HALLANDALE, FLORIDA - JANUARY 23: Amare Stoudemire attends the 2021 Pegasus World Cup Championship Invitational Series at Gulfstream Park on January 23, 2021 in Hallandale Beach, Florida. (Photo by Alexander Tamargo/Getty Images for The Stronach Group)

By Larry Gordon

By now you may have come across the shidduch résumé of former NY Knicks forward and Brooklyn Nets coach Amar’e Stoudemire. Now that Amar’e’s formal conversion to Judaism is complete and he has been affirmed by many rabbanim to be a ger tzedek, Mr. Stoudemire, who divorced his non-Jewish wife, wants to get his life on track by finding a suitable match.

Amar’e Stoudemire had a very successful career in the NBA with both the NY Knicks and the Phoenix Suns, and for the last couple of years he served as an assistant coach for the Brooklyn Nets. As his conversion to Judaism advanced and he was committed to strict Shabbos observance, it became increasingly difficult for him to travel with the team and fulfill the demands of the job effectively.

Just last week he announced that he will not be returning to the Nets bench as a coach next year because, he said, the job imposed greatly on his Shabbos observance, and he felt that to be effective as a coach he had to give the job his full uninterrupted attention.

Last year, Amar’e was featured on the Meaningful People podcast, hosted by my son Nachi. They sat down in Amar’e’s Brooklyn Heights apartment to explore his journey to an Orthodox Jewish Torah life. Throughout the hour-long encounter, the former all-star sat with his wide-brimmed black hat atop his head the entire time.

In fact, in the picture that accompanies his shidduch résumé he is wearing that same large black hat. So, while he is not what we in our community casually refer to as a “black hatter,” he seems to be indicating that this is the direction toward which he aspires.

Here is his résumé:

Name: Amar’e Carsares Stoudemire – Yehoshafat Ben Avraham

Location: Brooklyn Heights, NY

Height: 6’ 10”

DOB: 11/16/82




Yeshiva: Ohr Somayach, Jerusalem, Israel

College: University of Miami (MBA)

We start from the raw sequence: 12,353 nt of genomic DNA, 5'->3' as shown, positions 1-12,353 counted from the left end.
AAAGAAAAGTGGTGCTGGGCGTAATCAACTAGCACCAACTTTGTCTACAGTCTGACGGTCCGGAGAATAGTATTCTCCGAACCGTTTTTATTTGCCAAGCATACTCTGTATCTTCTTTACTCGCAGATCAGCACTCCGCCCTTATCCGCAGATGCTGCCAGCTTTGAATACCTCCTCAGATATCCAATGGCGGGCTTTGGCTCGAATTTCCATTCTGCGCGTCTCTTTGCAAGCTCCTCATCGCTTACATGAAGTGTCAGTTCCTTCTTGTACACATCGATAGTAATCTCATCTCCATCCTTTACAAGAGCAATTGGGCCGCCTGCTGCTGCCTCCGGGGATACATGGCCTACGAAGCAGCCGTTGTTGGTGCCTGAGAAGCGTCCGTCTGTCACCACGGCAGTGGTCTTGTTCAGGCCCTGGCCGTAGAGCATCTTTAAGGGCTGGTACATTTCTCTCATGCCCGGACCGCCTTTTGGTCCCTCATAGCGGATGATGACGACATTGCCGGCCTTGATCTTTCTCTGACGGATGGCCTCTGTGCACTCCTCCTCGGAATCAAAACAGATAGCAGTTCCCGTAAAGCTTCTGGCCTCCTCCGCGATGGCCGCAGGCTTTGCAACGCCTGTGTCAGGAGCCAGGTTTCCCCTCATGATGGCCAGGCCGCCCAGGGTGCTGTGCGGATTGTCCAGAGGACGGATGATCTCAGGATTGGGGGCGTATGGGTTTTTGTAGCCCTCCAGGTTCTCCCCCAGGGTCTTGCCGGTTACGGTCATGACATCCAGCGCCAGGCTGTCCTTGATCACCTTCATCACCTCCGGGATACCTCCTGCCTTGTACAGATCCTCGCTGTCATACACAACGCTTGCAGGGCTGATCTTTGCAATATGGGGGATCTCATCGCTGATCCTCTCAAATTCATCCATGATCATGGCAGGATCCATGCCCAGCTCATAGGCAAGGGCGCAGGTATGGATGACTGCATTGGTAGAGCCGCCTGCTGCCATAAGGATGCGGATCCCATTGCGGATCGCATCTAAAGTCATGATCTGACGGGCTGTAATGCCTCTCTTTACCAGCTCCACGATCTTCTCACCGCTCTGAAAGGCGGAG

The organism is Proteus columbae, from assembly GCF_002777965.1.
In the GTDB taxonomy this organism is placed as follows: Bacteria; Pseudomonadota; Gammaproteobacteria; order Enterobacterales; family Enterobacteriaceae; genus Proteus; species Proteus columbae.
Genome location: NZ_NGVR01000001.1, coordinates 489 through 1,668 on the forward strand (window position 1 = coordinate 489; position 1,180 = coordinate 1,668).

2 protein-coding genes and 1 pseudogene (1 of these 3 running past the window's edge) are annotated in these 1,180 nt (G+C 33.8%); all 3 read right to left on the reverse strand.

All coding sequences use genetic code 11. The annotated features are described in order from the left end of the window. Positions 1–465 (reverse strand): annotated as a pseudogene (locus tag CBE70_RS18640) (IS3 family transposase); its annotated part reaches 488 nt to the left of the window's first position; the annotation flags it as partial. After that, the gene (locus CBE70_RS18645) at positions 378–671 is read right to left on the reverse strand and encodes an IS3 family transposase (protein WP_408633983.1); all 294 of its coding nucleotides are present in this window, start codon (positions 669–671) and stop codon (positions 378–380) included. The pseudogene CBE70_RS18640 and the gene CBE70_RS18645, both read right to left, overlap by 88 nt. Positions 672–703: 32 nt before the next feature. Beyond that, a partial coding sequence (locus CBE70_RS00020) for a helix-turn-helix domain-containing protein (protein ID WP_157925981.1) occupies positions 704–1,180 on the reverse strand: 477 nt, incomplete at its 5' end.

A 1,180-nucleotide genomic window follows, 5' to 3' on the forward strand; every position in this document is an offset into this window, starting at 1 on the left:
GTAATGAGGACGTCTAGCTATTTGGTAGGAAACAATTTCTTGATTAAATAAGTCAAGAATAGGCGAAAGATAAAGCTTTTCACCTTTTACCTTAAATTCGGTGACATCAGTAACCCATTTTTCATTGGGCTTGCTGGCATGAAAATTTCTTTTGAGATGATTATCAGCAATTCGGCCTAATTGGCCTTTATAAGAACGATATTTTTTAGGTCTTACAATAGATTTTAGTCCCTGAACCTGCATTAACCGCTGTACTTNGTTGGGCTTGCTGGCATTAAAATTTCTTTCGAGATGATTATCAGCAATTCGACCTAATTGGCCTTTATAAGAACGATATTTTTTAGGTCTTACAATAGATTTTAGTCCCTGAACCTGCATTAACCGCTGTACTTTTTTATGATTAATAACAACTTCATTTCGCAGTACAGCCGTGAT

CEO/Founder, The Amar’e Stoudemire Foundation

NBA Coach for the Brooklyn Nets

*Family Background*

My family is from Central Florida.

I converted in Bnei Brak, Israel, under the beit din of Rav Nissim Karelitz


Shul: Bnei Abraham in Brooklyn Heights

Rabbi: Rabbi Raskin

*About me*

I enjoy traveling, learning Torah, hiking, biking, snowboarding, etc.

I try to live my life with complete happiness, with Torah study as the main focus.

When I was younger my mother told me we descended from the Israelites and she wanted me to reconnect with the laws of Moshe. That led me on my path of learning and finding Judaism, and, ultimately, converting.

I’m shomer Shabbat.

I dress modestly but with swagger.

I’m divorced with beautiful children.

My lifestyle consists of Torah learning and entertainment.

I worked in the fashion industry, art, sports, and food and wine.

*My foundation*

The Amar’e Stoudemire Foundation’s mission is to cure poverty through education.

I am looking to continue to build a family and live a life of Torah.

Now, as you can see, while Amar’e had a strict frum conversion to Judaism in Bnei Brak, at some point at the beginning of the process he probably felt that he did not have to convert because he was told by his mother many years ago that he was born Jewish.

{IMG Shyne – Jamal Barrow – credit U.S. Embassy Belize.jpg

{Caption: Shyne —Jamal Barrow

{Credit: U.S. Embassy Belize

Several years ago, we encountered a young man known as Jamal Barrow at the time, who, in the world of rap music, was known as Shyne. We first met in the Knesset in the office of then-Shas MK Nissim Ze’ev.

In Israel, he took the name Levi and was campaigning with Israeli lawmakers to recognize him as a born Jew, giving him the right to citizenship in the Jewish State. In the year or two that we visited with Barrow, he had adapted the dress style of Belzer chassidim, as he felt largely accepted in the Jerusalem Belz community.

Levi Barrow’s father, Dean Barrow, was prime minister of Belize until 2020. I was always curious about whether Barrow was drawn to Belz because the word was so similar to Belize. The last time I saw Shyne, who received a lot of press and attention because of his personal history and apparent religious transformation, it was without the sartorial chassidic look.